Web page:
On October 22nd, the Colorado School of Mines welcomed a new long-term deal between the University and the United States Geological Survey (USGS). The deal involves nearly $100 million dollars of campus construction and renovation, sliced up into a new $120 million building, $161 million in related investment, and 150 new scientists working throughout campus. Secretary of the Interior Ryan Zinke signed the deal alongside Colorado Senator Cory Gardner, Colorado Representative (CO-7) Ed Perlmutter, and Mines President Paul Johnson. The meeting included Mines Board of Trustees Chairman Thomas E. Jorden and Roseann Gonzales-Schreiner, the USGS Associate Director for Administration and Acting Director of the Southwest Region.
Zinke, who used to represent Montana as the state’s lone house representative before being appointed head the Department of the Interior, spoke after the signing, with high hopes for the future of the two institutions.
“Partnering with Colorado School of Mines, a world-class earth science research institution, and co-locating our scientists and researchers creates incredible opportunities to spur innovation and transformational breakthroughs, while also providing an incredible pool of talent from which to recruit,” Zinke stated.
The Colorado School of Mines is already home to the USGS Geological Hazards Science Center and its National Earthquake Information Center, and has been their home for the past 40 years. The Federal Mineral Research Lab is set to move from Lakewood into the Frontiers Subsurface Building, which will be the new building constructed on campus as a part of the deal in the coming years. The deal had been in the talks for the past couple of years with Gardner and Perlmutter, both of whom come from separate political parties, taking the lead to secure it.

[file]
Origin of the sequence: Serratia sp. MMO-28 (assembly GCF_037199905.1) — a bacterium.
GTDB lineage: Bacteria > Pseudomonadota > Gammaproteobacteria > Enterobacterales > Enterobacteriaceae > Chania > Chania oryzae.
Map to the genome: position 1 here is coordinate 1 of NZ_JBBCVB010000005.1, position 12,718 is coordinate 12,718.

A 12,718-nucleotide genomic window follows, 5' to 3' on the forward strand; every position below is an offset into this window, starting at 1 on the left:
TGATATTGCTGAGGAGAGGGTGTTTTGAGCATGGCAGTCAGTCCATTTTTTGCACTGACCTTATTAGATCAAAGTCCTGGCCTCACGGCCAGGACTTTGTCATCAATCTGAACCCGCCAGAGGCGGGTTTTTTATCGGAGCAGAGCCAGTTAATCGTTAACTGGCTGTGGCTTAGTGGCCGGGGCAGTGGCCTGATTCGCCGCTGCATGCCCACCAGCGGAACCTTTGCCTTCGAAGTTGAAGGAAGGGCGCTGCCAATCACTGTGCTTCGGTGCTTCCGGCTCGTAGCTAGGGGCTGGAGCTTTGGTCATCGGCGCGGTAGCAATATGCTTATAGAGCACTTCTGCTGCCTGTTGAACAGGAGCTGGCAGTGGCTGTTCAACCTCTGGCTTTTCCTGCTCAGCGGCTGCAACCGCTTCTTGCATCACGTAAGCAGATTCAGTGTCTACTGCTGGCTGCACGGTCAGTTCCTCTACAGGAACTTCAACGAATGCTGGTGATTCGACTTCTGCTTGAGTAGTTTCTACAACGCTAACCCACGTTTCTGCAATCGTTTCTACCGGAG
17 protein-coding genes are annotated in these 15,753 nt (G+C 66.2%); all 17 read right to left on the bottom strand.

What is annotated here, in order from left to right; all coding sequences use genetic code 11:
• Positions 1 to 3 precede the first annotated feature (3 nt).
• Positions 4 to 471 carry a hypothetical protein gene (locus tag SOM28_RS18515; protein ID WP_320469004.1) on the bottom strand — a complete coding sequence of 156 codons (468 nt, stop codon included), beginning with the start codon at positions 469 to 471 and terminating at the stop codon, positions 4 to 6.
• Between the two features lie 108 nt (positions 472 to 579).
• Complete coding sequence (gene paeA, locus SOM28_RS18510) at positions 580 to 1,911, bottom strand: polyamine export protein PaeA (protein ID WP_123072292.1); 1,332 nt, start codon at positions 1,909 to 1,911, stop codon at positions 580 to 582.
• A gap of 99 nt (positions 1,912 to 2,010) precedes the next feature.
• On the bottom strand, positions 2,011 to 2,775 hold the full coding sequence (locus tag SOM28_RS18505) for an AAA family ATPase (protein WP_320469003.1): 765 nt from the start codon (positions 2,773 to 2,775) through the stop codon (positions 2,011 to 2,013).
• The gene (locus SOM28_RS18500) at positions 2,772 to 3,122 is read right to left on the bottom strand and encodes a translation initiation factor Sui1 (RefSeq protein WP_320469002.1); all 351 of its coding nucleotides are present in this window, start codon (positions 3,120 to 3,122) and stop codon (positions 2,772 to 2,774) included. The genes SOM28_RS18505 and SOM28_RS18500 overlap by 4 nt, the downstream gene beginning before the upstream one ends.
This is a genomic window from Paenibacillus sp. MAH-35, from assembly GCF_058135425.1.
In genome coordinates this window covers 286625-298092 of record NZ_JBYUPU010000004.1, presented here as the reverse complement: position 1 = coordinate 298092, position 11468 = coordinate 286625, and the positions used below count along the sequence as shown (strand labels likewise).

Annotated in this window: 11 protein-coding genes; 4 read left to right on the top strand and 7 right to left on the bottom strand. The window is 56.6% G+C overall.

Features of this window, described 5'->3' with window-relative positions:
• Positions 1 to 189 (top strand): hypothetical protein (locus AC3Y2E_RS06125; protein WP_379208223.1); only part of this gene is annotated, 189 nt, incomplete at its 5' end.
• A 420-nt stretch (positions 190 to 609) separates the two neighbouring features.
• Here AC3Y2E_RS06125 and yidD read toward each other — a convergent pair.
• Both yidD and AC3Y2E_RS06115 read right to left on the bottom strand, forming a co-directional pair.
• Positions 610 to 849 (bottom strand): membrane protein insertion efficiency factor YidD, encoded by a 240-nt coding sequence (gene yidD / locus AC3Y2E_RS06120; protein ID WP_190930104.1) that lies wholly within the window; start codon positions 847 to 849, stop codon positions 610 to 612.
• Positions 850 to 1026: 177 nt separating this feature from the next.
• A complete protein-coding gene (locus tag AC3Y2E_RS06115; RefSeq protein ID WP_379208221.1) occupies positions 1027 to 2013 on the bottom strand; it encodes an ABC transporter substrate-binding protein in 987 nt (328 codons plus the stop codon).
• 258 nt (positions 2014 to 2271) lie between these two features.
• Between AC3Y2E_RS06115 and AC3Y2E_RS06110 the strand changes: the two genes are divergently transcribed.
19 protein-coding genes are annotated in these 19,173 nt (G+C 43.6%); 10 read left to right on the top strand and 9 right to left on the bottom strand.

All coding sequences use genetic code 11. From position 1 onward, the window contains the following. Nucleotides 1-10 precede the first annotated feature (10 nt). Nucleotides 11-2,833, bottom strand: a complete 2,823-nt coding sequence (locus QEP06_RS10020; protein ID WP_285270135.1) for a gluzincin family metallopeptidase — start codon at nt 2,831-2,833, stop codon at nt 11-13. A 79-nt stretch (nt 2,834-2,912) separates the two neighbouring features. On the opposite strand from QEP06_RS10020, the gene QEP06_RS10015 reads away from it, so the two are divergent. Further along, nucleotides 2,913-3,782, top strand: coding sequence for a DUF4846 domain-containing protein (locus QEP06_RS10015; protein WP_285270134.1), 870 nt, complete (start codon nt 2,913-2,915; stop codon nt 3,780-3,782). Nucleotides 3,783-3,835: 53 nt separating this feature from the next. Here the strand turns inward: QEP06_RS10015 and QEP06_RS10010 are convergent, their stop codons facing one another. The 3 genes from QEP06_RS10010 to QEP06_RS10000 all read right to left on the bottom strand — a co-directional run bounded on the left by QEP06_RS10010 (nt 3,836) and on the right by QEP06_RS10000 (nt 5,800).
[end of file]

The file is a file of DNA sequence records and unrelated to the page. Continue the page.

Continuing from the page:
“This will be a model, I think, around the country for the work we can do when we take the private sector, our universities, and the resources of our government to a university setting to cooperate to get great things done,” Senator Gardner said.
Congressman Perlmutter followed, speaking of the impact the local community and the school will feel from the deal.
“This new Subsurface Frontiers Building on the Mines Campus will be a tremendous asset for their faculty and students, and housing USGS staff and lab space will further cement the strong relationship between Mines, USGS and the Department of the Interior.”
President Johnson additionally had some thoughts on the deal and the benefits not only to the university but to the Colorado economy in general.
“The expanded USGS presence at Mines will capitalize on our collective expertise to address the availability of mineral and energy resources, environmental challenges and geo-environmental hazards, all of which are of critical importance to national security and the economies of Colorado and the nation. It will also create an incredibly unique educational environment that will produce the leaders we need to tackle future challenges related to exploration and development of resources here on Earth and in space, subsurface infrastructure and sustainable stewardship of the Earth,” he stated.
Once completed, the Frontiers Research Center will bring in grants for the school and its professors, research opportunities, and various internships and jobs for Mines undergraduate and graduate students.
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